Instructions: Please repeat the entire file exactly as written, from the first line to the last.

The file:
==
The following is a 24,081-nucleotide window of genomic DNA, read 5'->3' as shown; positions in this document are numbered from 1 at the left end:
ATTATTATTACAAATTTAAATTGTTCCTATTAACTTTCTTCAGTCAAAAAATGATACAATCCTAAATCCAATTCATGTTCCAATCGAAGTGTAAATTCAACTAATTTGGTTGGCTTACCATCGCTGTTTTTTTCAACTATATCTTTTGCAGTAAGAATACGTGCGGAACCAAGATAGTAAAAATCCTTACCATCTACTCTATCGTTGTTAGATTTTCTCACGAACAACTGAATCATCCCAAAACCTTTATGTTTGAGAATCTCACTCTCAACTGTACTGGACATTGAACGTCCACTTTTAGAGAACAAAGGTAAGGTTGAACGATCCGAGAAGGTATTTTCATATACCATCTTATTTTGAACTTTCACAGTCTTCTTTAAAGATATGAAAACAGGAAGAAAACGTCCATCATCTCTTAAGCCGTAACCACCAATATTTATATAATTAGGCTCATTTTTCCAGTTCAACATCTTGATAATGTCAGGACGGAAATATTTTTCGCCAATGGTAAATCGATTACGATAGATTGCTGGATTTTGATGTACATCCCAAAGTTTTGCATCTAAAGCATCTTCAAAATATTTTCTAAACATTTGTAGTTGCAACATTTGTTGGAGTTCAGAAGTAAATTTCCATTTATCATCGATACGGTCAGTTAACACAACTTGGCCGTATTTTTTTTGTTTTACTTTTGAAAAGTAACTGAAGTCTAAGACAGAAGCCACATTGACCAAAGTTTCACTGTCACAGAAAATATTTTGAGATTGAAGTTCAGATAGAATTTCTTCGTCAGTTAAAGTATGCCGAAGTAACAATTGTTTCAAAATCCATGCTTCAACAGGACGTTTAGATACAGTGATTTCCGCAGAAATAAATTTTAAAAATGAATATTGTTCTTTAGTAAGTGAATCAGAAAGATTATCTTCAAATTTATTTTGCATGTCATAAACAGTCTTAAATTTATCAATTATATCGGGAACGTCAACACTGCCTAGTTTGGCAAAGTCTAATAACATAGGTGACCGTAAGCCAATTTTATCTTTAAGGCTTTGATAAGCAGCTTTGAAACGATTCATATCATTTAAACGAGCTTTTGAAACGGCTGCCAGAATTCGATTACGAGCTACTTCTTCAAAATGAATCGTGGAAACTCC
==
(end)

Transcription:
The following is a 24,081-nucleotide window of genomic DNA, read 5'->3' as shown; positions in this document are numbered from 1 at the left end:
ATTATTATTACAAATTTAAATTGTTCCTATTAACTTTCTTCAGTCAAAAAATGATACAATCCTAAATCCAATTCATGTTCCAATCGAAGTGTAAATTCAACTAATTTGGTTGGCTTACCATCGCTGTTTTTTTCAACTATATCTTTTGCAGTAAGAATACGTGCGGAACCAAGATAGTAAAAATCCTTACCATCTACTCTATCGTTGTTAGATTTTCTCACGAACAACTGAATCATCCCAAAACCTTTATGTTTGAGAATCTCACTCTCAACTGTACTGGACATTGAACGTCCACTTTTAGAGAACAAAGGTAAGGTTGAACGATCCGAGAAGGTATTTTCATATACCATCTTATTTTGAACTTTCACAGTCTTCTTTAAAGATATGAAAACAGGAAGAAAACGTCCATCATCTCTTAAGCCGTAACCACCAATATTTATATAATTAGGCTCATTTTTCCAGTTCAACATCTTGATAATGTCAGGACGGAAATATTTTTCGCCAATGGTAAATCGATTACGATAGATTGCTGGATTTTGATGTACATCCCAAAGTTTTGCATCTAAAGCATCTTCAAAATATTTTCTAAACATTTGTAGTTGCAACATTTGTTGGAGTTCAGAAGTAAATTTCCATTTATCATCGATACGGTCAGTTAACACAACTTGGCCGTATTTTTTTTGTTTTACTTTTGAAAAGTAACTGAAGTCTAAGACAGAAGCCACATTGACCAAAGTTTCACTGTCACAGAAAATATTTTGAGATTGAAGTTCAGATAGAATTTCTTCGTCAGTTAAAGTATGCCGAAGTAACAATTGTTTCAAAATCCATGCTTCAACAGGACGTTTAGATACAGTGATTTCCGCAGAAATAAATTTTAAAAATGAATATTGTTCTTTAGTAAGTGAATCAGAAAGATTATCTTCAAATTTATTTTGCATGTCATAAACAGTCTTAAATTTATCAATTATATCGGGAACGTCAACACTGCCTAGTTTGGCAAAGTCTAATAACATAGGTGACCGTAAGCCAATTTTATCTTTAAGGCTTTGATAAGCAGCTTTGAAACGATTCATATCATTTAAACGAGCTTTTGAAACGGCTGCCAGAATTCGATTACGAGCTACTTCTTCAAAATGAATCGTGGAAACTCC